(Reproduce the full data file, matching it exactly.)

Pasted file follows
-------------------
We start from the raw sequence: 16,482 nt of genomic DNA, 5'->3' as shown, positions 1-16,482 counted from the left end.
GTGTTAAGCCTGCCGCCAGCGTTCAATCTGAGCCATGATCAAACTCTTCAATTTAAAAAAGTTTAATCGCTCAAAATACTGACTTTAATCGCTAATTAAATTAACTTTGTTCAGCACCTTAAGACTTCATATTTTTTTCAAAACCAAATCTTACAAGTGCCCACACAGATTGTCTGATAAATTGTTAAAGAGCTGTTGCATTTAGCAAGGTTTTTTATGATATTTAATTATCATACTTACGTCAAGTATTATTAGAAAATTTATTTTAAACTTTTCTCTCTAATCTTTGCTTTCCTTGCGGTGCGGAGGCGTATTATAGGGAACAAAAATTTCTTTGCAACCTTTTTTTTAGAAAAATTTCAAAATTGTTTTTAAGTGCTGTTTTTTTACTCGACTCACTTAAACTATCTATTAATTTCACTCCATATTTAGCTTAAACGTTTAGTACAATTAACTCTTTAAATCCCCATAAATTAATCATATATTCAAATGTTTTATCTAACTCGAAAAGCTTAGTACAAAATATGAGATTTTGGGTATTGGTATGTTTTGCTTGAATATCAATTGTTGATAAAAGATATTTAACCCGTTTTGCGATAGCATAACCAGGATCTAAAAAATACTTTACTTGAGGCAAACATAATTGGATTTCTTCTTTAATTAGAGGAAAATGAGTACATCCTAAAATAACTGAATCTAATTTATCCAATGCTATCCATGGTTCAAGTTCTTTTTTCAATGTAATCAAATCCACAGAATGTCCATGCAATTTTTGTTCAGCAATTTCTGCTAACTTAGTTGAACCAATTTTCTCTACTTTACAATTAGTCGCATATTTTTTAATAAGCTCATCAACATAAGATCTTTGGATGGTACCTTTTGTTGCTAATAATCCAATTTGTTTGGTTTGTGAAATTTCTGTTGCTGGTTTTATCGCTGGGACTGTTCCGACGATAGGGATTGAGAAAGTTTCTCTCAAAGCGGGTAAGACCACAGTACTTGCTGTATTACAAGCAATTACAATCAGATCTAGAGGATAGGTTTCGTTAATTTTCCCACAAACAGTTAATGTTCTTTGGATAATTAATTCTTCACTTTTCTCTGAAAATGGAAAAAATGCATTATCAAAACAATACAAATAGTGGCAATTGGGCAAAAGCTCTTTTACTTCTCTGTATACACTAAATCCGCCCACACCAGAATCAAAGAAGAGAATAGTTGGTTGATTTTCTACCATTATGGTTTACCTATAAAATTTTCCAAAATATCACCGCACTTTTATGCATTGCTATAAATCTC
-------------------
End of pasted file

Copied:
We start from the raw sequence: 16,482 nt of genomic DNA, 5'->3' as shown, positions 1-16,482 counted from the left end.
GTGTTAAGCCTGCCGCCAGCGTTCAATCTGAGCCATGATCAAACTCTTCAATTTAAAAAAGTTTAATCGCTCAAAATACTGACTTTAATCGCTAATTAAATTAACTTTGTTCAGCACCTTAAGACTTCATATTTTTTTCAAAACCAAATCTTACAAGTGCCCACACAGATTGTCTGATAAATTGTTAAAGAGCTGTTGCATTTAGCAAGGTTTTTTATGATATTTAATTATCATACTTACGTCAAGTATTATTAGAAAATTTATTTTAAACTTTTCTCTCTAATCTTTGCTTTCCTTGCGGTGCGGAGGCGTATTATAGGGAACAAAAATTTCTTTGCAACCTTTTTTTTAGAAAAATTTCAAAATTGTTTTTAAGTGCTGTTTTTTTACTCGACTCACTTAAACTATCTATTAATTTCACTCCATATTTAGCTTAAACGTTTAGTACAATTAACTCTTTAAATCCCCATAAATTAATCATATATTCAAATGTTTTATCTAACTCGAAAAGCTTAGTACAAAATATGAGATTTTGGGTATTGGTATGTTTTGCTTGAATATCAATTGTTGATAAAAGATATTTAACCCGTTTTGCGATAGCATAACCAGGATCTAAAAAATACTTTACTTGAGGCAAACATAATTGGATTTCTTCTTTAATTAGAGGAAAATGAGTACATCCTAAAATAACTGAATCTAATTTATCCAATGCTATCCATGGTTCAAGTTCTTTTTTCAATGTAATCAAATCCACAGAATGTCCATGCAATTTTTGTTCAGCAATTTCTGCTAACTTAGTTGAACCAATTTTCTCTACTTTACAATTAGTCGCATATTTTTTAATAAGCTCATCAACATAAGATCTTTGGATGGTACCTTTTGTTGCTAATAATCCAATTTGTTTGGTTTGTGAAATTTCTGTTGCTGGTTTTATCGCTGGGACTGTTCCGACGATAGGGATTGAGAAAGTTTCTCTCAAAGCGGGTAAGACCACAGTACTTGCTGTATTACAAGCAATTACAATCAGATCTAGAGGATAGGTTTCGTTAATTTTCCCACAAACAGTTAATGTTCTTTGGATAATTAATTCTTCACTTTTCTCTGAAAATGGAAAAAATGCATTATCAAAACAATACAAATAGTGGCAATTGGGCAAAAGCTCTTTTACTTCTCTGTATACACTAAATCCGCCCACACCAGAATCAAAGAAGAGAATAGTTGGTTGATTTTCTACCATTATGGTTTACCTATAAAATTTTCCAAAATATCACCGCACTTTTATGCATTGCTATAAATCTC